Monday, April 03, 2006


I intended to write today about how happy I am that baseball is back, and maybe even indulge in some "let them use steroids!" ranting. However, I read this little article on the BBC about the so-called "childfree-lifestyle." It caused me some mixed emotions, so I thought I'd write about it instead.

Childfree women are women who do not want to have children. Ever. Not surprisingly such people can be the brunt of criticism. Society has always put a premium on families. Some people would argue that this is just another example of religious and cultural conformity, but obviously there are underlying advantages. A society that doesn't procreate is a short lived society. Further, people with children are probably more likely to work, pay taxes, obey laws and have kids that do all those things, too. I'm sure there have been some kind of studies on these things, but I'm not quoting such things here. This just seems like common sense.

Family size in industrialized nations has been shrinking for a long time now. Thus it was inevitable to start seeing more people who don't have children at all. Personally that doesn't bother me at all. I know how difficult it is to raise children. It is draining physically, emotionally, and economically. I think it's better for people who can't handle such things to not have children. I'm not about to start telling anybody what to do on anything, especially such an important decision.

Now I have to admit that a part of me suspects that many people who chose not have children are actually quite capable -- at least from a physical, emotional, and economic perspective. So it's easy tempting to label such people as being selfish. I won't do that. They have no obligation to have children. Nobody should make them. I think there is a "natural" desire among people to procreate. Again, there are some obvious Darwinian advantages to such a desire. So it's probably a tough decision for people to chose to go against that.

Things don't stop there. Of course some of the no-kid-and-proud-of-it types start to get rude about the whole thing. Check out this quote from a British woman is happily childfree:
I think that people who have three children are encroaching on the planet's resources - I can't believe the amount of waste that children produce.
Like I said, rude. Maybe once Jane gets past her peak productivity years, somebody should euthanize her all in the name of conservation of resources.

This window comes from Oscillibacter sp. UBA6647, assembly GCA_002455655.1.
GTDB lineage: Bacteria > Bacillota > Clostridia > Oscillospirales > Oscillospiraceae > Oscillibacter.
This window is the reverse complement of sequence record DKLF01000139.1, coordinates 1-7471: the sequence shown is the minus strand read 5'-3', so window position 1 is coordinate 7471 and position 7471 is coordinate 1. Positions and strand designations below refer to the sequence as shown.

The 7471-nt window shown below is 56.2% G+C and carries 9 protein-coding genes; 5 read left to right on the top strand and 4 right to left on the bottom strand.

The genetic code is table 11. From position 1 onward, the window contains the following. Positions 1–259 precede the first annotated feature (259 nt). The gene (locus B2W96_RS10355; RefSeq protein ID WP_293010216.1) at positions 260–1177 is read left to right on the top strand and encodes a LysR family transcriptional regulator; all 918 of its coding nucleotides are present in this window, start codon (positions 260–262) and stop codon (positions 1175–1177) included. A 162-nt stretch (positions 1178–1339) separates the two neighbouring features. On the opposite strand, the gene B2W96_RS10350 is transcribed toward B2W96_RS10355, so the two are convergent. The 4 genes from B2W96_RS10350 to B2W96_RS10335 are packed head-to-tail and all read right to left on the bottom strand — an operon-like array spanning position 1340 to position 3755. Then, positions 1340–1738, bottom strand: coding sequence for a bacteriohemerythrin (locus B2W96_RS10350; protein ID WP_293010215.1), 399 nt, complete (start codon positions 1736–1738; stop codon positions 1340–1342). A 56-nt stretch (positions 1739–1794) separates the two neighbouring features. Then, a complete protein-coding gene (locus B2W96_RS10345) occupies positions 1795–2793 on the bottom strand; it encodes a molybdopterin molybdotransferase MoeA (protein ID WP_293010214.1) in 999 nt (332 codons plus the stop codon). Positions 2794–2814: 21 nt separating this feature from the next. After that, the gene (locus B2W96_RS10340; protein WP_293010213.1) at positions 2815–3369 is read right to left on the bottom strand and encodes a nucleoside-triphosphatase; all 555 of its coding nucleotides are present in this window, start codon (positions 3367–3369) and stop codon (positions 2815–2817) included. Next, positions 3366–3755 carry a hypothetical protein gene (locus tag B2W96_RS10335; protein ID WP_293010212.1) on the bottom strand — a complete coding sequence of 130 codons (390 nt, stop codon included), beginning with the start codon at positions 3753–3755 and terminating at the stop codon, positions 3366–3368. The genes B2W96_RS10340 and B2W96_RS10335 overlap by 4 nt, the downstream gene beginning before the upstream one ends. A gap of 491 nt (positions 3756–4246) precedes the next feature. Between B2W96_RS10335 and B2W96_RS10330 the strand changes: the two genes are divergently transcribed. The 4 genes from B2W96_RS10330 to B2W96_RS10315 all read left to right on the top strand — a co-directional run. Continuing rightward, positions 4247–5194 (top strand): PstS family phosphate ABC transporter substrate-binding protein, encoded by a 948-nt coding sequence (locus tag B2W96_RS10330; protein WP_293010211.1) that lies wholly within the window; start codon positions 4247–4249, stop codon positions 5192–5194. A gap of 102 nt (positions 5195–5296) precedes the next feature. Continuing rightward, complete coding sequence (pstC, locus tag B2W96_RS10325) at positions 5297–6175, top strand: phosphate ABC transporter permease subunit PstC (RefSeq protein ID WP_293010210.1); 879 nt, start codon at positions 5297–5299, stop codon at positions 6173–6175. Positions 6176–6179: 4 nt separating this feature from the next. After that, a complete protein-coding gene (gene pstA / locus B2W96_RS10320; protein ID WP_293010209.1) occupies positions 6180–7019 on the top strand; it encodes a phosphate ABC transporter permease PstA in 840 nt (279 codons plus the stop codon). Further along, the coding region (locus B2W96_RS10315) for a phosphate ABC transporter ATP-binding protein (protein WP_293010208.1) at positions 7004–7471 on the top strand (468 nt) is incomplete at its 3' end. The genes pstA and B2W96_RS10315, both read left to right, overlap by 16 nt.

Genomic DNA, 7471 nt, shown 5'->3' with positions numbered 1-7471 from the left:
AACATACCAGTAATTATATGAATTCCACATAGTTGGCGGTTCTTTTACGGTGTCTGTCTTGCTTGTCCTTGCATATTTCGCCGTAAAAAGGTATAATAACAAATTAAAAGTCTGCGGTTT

This is just the tip of the iceberg. As mentioned earlier, societies have always placed a premium on families. Today that is reflected in tax-breaks, at least in the United States. Of course I think we're all taxed way too much anyways, so it's hard for me to be against any particular tax break. I can understand some people thinking it is unfair, but it is an inevitable consequence of progressive taxation.

Progressive taxation is based on the principal of taxing marginal utility. If you're rich you derive less additional utility for each extra dollar you make, than somebody who is poor. Why? Well the poor person is going to spend the money on something like food, clothing, basic shelter, etc. The rich person will spend it on something less essential, i.e. something with less utility. That's why it's "fair" to have higher tax brackets for rich people.

By the same token, a person with a child receives has more marginal utility from additional money than somebody with no child. Why? The person with the child will use that money to feed, clothe, etc. for the child, thus the higher utility.

So maybe if you did away with progressive taxation, then you could justify no tax breaks for families. I don't know if that's what these childfree advocates want or not, i.e. a flat tax. If not, then that would certainly be an inconsistency in their arguments and would suggest that their stance is purely motivated by self-interest (which is ok, but generally not a good enough reason to get the majority to agree with you.)

Now some of the other things being argued against is government guaranteed maternity/paternity benefits. We don't have much of those in the US, though they are more common in Canada and Europe (including Great Britain.) I would have to concur on this one. The government should not force an employer to give maternity or paternity benefits. It should be between the employer and the employees. A government mandate of it inevitably leads to the situation where an employer would hire an employee, but can't because of the potential cost from . So instead the employer does not hire the employee, who then goes unemployed.

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